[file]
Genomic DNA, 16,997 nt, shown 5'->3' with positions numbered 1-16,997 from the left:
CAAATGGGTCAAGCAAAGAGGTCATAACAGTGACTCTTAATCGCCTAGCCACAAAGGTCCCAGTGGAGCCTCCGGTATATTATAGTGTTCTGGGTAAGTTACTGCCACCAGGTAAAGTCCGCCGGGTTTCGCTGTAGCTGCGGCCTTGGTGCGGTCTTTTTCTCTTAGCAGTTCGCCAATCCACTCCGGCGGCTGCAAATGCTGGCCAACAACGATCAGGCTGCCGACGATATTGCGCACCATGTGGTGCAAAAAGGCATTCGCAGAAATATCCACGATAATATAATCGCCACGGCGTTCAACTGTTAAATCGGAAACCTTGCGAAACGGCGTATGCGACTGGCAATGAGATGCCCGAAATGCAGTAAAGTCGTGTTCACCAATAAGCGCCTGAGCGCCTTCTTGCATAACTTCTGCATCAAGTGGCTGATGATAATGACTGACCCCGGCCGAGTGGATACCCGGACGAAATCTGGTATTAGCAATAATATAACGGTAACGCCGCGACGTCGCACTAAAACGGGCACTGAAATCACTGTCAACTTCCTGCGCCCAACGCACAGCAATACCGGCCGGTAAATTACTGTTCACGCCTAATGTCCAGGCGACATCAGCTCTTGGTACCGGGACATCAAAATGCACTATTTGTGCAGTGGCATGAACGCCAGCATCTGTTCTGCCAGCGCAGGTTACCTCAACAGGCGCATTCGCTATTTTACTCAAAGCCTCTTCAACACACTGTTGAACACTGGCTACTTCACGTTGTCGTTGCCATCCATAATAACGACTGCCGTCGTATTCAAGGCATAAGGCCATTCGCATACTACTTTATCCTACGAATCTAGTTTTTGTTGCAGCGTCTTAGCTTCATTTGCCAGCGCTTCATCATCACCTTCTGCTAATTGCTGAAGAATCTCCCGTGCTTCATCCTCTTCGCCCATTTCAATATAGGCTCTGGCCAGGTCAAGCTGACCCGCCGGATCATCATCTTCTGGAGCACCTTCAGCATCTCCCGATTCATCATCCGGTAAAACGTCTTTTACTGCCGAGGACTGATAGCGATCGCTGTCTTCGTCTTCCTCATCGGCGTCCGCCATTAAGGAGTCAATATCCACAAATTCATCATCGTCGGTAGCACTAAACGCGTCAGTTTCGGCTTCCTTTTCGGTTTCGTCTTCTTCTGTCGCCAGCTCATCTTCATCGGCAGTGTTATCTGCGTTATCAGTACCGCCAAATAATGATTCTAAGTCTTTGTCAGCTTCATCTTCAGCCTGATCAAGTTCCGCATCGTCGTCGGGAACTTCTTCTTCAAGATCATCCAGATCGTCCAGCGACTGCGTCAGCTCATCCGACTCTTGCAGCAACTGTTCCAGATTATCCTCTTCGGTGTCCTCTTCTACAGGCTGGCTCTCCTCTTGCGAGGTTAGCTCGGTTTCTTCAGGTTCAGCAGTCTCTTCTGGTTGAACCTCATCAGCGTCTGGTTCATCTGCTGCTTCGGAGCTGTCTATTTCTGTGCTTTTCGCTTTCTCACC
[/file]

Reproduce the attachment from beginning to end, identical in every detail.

Genomic DNA, 16,997 nt, shown 5'->3' with positions numbered 1-16,997 from the left:
CAAATGGGTCAAGCAAAGAGGTCATAACAGTGACTCTTAATCGCCTAGCCACAAAGGTCCCAGTGGAGCCTCCGGTATATTATAGTGTTCTGGGTAAGTTACTGCCACCAGGTAAAGTCCGCCGGGTTTCGCTGTAGCTGCGGCCTTGGTGCGGTCTTTTTCTCTTAGCAGTTCGCCAATCCACTCCGGCGGCTGCAAATGCTGGCCAACAACGATCAGGCTGCCGACGATATTGCGCACCATGTGGTGCAAAAAGGCATTCGCAGAAATATCCACGATAATATAATCGCCACGGCGTTCAACTGTTAAATCGGAAACCTTGCGAAACGGCGTATGCGACTGGCAATGAGATGCCCGAAATGCAGTAAAGTCGTGTTCACCAATAAGCGCCTGAGCGCCTTCTTGCATAACTTCTGCATCAAGTGGCTGATGATAATGACTGACCCCGGCCGAGTGGATACCCGGACGAAATCTGGTATTAGCAATAATATAACGGTAACGCCGCGACGTCGCACTAAAACGGGCACTGAAATCACTGTCAACTTCCTGCGCCCAACGCACAGCAATACCGGCCGGTAAATTACTGTTCACGCCTAATGTCCAGGCGACATCAGCTCTTGGTACCGGGACATCAAAATGCACTATTTGTGCAGTGGCATGAACGCCAGCATCTGTTCTGCCAGCGCAGGTTACCTCAACAGGCGCATTCGCTATTTTACTCAAAGCCTCTTCAACACACTGTTGAACACTGGCTACTTCACGTTGTCGTTGCCATCCATAATAACGACTGCCGTCGTATTCAAGGCATAAGGCCATTCGCATACTACTTTATCCTACGAATCTAGTTTTTGTTGCAGCGTCTTAGCTTCATTTGCCAGCGCTTCATCATCACCTTCTGCTAATTGCTGAAGAATCTCCCGTGCTTCATCCTCTTCGCCCATTTCAATATAGGCTCTGGCCAGGTCAAGCTGACCCGCCGGATCATCATCTTCTGGAGCACCTTCAGCATCTCCCGATTCATCATCCGGTAAAACGTCTTTTACTGCCGAGGACTGATAGCGATCGCTGTCTTCGTCTTCCTCATCGGCGTCCGCCATTAAGGAGTCAATATCCACAAATTCATCATCGTCGGTAGCACTAAACGCGTCAGTTTCGGCTTCCTTTTCGGTTTCGTCTTCTTCTGTCGCCAGCTCATCTTCATCGGCAGTGTTATCTGCGTTATCAGTACCGCCAAATAATGATTCTAAGTCTTTGTCAGCTTCATCTTCAGCCTGATCAAGTTCCGCATCGTCGTCGGGAACTTCTTCTTCAAGATCATCCAGATCGTCCAGCGACTGCGTCAGCTCATCCGACTCTTGCAGCAACTGTTCCAGATTATCCTCTTCGGTGTCCTCTTCTACAGGCTGGCTCTCCTCTTGCGAGGTTAGCTCGGTTTCTTCAGGTTCAGCAGTCTCTTCTGGTTGAACCTCATCAGCGTCTGGTTCATCTGCTGCTTCGGAGCTGTCTATTTCTGTGCTTTTCGCTTTCTCACC